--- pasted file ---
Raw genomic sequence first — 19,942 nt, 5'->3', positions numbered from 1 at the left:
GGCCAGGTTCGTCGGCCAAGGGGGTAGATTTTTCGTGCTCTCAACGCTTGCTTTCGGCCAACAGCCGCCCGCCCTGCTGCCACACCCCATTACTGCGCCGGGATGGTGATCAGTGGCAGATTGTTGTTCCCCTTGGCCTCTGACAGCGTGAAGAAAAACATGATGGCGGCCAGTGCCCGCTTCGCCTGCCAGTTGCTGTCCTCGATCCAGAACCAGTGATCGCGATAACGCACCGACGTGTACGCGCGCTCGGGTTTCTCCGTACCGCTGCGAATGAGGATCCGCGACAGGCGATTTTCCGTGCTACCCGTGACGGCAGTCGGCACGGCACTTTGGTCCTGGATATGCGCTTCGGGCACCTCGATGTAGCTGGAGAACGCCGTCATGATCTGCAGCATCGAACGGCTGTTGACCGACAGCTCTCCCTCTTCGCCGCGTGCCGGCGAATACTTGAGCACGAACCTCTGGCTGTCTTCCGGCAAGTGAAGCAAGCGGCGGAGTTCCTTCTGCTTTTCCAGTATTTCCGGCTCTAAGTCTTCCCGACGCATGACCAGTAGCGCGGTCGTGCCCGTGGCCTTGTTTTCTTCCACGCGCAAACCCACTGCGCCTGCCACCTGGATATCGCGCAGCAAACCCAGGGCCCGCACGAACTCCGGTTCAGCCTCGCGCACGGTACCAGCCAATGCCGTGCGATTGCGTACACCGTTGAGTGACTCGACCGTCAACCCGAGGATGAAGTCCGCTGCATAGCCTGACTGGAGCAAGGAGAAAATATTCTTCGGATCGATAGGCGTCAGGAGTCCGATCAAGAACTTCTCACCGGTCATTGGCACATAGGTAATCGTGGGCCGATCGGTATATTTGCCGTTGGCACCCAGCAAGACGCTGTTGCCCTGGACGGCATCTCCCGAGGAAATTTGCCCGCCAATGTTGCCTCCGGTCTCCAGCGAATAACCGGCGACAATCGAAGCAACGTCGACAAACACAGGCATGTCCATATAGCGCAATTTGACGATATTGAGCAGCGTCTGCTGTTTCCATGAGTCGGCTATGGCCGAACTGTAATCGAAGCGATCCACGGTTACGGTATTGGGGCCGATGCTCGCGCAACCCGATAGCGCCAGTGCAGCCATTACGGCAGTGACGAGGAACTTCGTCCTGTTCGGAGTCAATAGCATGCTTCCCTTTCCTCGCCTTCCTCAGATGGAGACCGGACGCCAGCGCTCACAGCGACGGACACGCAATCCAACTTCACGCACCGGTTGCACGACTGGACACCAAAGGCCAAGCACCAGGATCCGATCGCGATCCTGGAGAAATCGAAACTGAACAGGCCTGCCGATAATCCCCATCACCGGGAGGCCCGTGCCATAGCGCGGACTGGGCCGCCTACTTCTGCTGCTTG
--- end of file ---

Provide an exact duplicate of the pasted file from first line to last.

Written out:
Raw genomic sequence first — 19,942 nt, 5'->3', positions numbered from 1 at the left:
GGCCAGGTTCGTCGGCCAAGGGGGTAGATTTTTCGTGCTCTCAACGCTTGCTTTCGGCCAACAGCCGCCCGCCCTGCTGCCACACCCCATTACTGCGCCGGGATGGTGATCAGTGGCAGATTGTTGTTCCCCTTGGCCTCTGACAGCGTGAAGAAAAACATGATGGCGGCCAGTGCCCGCTTCGCCTGCCAGTTGCTGTCCTCGATCCAGAACCAGTGATCGCGATAACGCACCGACGTGTACGCGCGCTCGGGTTTCTCCGTACCGCTGCGAATGAGGATCCGCGACAGGCGATTTTCCGTGCTACCCGTGACGGCAGTCGGCACGGCACTTTGGTCCTGGATATGCGCTTCGGGCACCTCGATGTAGCTGGAGAACGCCGTCATGATCTGCAGCATCGAACGGCTGTTGACCGACAGCTCTCCCTCTTCGCCGCGTGCCGGCGAATACTTGAGCACGAACCTCTGGCTGTCTTCCGGCAAGTGAAGCAAGCGGCGGAGTTCCTTCTGCTTTTCCAGTATTTCCGGCTCTAAGTCTTCCCGACGCATGACCAGTAGCGCGGTCGTGCCCGTGGCCTTGTTTTCTTCCACGCGCAAACCCACTGCGCCTGCCACCTGGATATCGCGCAGCAAACCCAGGGCCCGCACGAACTCCGGTTCAGCCTCGCGCACGGTACCAGCCAATGCCGTGCGATTGCGTACACCGTTGAGTGACTCGACCGTCAACCCGAGGATGAAGTCCGCTGCATAGCCTGACTGGAGCAAGGAGAAAATATTCTTCGGATCGATAGGCGTCAGGAGTCCGATCAAGAACTTCTCACCGGTCATTGGCACATAGGTAATCGTGGGCCGATCGGTATATTTGCCGTTGGCACCCAGCAAGACGCTGTTGCCCTGGACGGCATCTCCCGAGGAAATTTGCCCGCCAATGTTGCCTCCGGTCTCCAGCGAATAACCGGCGACAATCGAAGCAACGTCGACAAACACAGGCATGTCCATATAGCGCAATTTGACGATATTGAGCAGCGTCTGCTGTTTCCATGAGTCGGCTATGGCCGAACTGTAATCGAAGCGATCCACGGTTACGGTATTGGGGCCGATGCTCGCGCAACCCGATAGCGCCAGTGCAGCCATTACGGCAGTGACGAGGAACTTCGTCCTGTTCGGAGTCAATAGCATGCTTCCCTTTCCTCGCCTTCCTCAGATGGAGACCGGACGCCAGCGCTCACAGCGACGGACACGCAATCCAACTTCACGCACCGGTTGCACGACTGGACACCAAAGGCCAAGCACCAGGATCCGATCGCGATCCTGGAGAAATCGAAACTGAACAGGCCTGCCGATAATCCCCATCACCGGGAGGCCCGTGCCATAGCGCGGACTGGGCCGCCTACTTCTGCTGCTTG